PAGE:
Since the 1960's it has been generally acknowledged that user participation in the Information Systems (IS) development process increases the likelihood of project success (Barki & Hartwick, 1994; Foster & Franz, 1999). Put another way, lack of communication between users and developers has been a common theme in the well-documented reasons for failures in IS implementations (Bussen & Myers, 1997). User involvement is likely to result in increased user satisfaction (Garceau, Jancura, & Kneiss, 1993), and the perceived usefulness of the application (Foster & Franz, 1999; Franz & Robey, 1986; McKeen, Guimaraes, & Wetherbe, 1994). Foster and Franz (1999) emphasise the need for user involvement, most importantly in the early stages of development, concluding, "managers should actively seek user involvement in systems development activities" (p.345).
The portfolio of applications being developed today has changed with the emergence of the E-Commerce (EC) business paradigm. Organisations are capitalising on the potential of new technologies such as the Internet, Intranets and the World Wide Web to improve communications and transaction efficiency, reduce operation costs and increase market share. This paradigm shift in business has been supported by applications with a different focus. While organizations continue to implement IS for internal use and to integrate with known business partners, the focus of this paper is business-to-customer (B2C) applications that are available for universal use.
The literature to date regarding user participation in IS development has not differentiated between applications designed for traditional environments or for B2C. In comparing the two domains, Fraternali (1999) states:
"Applications for the Internet in such domains as electronic commerce, digital libraries and distance learning are characterized by an unprecedented mix of features that makes them radically different from previous applications of information technology" (p. 227).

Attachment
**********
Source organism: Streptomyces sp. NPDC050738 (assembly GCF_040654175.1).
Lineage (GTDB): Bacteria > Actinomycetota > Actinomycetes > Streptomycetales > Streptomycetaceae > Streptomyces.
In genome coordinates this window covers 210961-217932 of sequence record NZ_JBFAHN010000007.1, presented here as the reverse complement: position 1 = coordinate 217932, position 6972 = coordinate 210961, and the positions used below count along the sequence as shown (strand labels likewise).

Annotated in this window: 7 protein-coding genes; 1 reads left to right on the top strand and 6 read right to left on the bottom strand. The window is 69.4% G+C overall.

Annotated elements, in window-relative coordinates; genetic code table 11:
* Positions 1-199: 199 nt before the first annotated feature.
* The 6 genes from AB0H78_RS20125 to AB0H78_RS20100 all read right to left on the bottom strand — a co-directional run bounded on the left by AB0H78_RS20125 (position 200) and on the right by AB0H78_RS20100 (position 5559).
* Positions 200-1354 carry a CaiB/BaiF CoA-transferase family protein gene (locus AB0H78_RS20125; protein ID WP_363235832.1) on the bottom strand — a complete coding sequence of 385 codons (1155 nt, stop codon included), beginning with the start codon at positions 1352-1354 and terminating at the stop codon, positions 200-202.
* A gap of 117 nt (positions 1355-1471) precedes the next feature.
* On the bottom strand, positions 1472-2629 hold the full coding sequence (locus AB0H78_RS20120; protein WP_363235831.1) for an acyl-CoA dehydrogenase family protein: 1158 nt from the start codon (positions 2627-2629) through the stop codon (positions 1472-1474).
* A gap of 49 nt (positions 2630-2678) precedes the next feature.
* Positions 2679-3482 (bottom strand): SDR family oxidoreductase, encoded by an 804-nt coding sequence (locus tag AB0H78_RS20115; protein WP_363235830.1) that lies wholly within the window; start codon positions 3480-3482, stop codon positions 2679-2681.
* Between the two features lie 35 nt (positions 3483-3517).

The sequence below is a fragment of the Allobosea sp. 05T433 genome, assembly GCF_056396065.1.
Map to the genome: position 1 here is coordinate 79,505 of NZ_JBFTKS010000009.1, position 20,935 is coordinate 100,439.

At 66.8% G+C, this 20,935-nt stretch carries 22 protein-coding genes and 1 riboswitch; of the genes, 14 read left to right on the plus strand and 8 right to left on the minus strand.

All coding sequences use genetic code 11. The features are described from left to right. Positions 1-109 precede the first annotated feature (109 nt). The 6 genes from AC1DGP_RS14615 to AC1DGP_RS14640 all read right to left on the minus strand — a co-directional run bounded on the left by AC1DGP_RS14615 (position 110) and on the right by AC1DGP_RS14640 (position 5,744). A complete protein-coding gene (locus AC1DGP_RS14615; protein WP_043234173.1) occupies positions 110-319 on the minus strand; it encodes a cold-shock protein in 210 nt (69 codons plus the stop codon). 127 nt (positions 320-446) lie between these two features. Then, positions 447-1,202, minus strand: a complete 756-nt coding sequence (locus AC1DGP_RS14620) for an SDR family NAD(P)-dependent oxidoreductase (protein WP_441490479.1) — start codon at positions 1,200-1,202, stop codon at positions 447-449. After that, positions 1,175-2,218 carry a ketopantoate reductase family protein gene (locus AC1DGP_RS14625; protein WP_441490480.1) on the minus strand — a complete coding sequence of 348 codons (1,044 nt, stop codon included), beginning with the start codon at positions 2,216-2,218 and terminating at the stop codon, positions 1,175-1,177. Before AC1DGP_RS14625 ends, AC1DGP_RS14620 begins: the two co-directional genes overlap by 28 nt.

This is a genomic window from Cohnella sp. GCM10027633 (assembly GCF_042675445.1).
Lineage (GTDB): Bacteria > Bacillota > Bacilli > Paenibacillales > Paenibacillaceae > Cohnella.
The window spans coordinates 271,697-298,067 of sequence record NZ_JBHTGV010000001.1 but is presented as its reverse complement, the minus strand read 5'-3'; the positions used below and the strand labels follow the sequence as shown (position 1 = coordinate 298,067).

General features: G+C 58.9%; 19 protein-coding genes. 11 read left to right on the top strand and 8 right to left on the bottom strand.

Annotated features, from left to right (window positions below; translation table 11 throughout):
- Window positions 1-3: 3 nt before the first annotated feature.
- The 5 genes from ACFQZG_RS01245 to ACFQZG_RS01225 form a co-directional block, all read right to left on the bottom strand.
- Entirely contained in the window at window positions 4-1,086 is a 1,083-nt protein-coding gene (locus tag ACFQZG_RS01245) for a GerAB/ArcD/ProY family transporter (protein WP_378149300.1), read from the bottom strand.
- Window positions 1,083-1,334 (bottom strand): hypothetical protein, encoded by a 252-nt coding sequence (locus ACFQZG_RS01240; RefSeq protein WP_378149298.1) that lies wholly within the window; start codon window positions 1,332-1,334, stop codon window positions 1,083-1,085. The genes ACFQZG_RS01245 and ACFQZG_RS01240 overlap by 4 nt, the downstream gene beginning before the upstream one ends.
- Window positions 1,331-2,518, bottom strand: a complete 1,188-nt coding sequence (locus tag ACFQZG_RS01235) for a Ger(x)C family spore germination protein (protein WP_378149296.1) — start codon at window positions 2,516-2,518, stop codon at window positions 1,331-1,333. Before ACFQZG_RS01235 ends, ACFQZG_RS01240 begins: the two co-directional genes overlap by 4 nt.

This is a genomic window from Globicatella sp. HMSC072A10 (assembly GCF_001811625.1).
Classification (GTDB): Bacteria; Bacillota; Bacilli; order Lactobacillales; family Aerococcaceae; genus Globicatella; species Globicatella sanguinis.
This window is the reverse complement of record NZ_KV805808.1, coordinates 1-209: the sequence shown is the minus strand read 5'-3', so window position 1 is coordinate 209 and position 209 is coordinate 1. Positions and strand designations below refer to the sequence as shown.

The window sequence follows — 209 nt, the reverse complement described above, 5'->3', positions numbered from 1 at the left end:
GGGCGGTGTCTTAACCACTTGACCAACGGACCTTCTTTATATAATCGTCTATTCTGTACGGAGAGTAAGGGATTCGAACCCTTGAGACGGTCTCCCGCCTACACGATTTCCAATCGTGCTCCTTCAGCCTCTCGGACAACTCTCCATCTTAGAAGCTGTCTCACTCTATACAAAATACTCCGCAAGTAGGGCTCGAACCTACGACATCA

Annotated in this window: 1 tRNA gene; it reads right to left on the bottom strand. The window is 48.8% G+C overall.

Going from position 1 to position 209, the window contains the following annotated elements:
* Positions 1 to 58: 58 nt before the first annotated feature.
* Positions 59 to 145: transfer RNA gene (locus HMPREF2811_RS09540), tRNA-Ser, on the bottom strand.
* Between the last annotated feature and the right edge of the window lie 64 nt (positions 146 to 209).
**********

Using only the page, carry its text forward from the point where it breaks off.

However the underlying process for developing applications is addressed by Yourdon (2000), who questions whether e-business/Internet projects are really that different by suggesting "E-business projects face the same demands pressures and risks as any other kind of IT development project, but to a greater degree". This added pressure comes from not only squeezed timeframes for delivery, but also from the necessity to change accompanying business processes. He suggests also that "the e-business phenomenon is much more fundamental because it creates a much more intimate connection with customers, vendors and suppliers".
One feature of B2C systems that differentiates them from traditional MIS applications is the identity of the "user". Traditional systems are developed for a clearly defined set of known users either in-house or business partners. The development may be undertaken in-house or by external parties, but either way, the user communities are clearly identifiable. They are often championing the project and possibly funding it from their budget. Likewise off-the-shelf packages allow organisations to see what they are getting before software purchase. Customisation of the package to meet the organisations needs can then precede implementation. Again the known, distinguishable in-house user community is able to be involved in decisions regarding the adoption and adaptation of the product.
In the global business environment of today, a B2C application is inviting the consideration of the world at large. Rather than serving a known user group, B2C sites may target the world at large. Potential users are diverse in all respects, ethnically, culturally as well as geographically. They are also diverse in their computing skills as noted by Fraternali (1999),
"Universal access by individuals with limited or no skills in the use of computer applications introduces the need of new man-machine interfaces capable of capturing the customer's attention and facilitating access to information" (p. …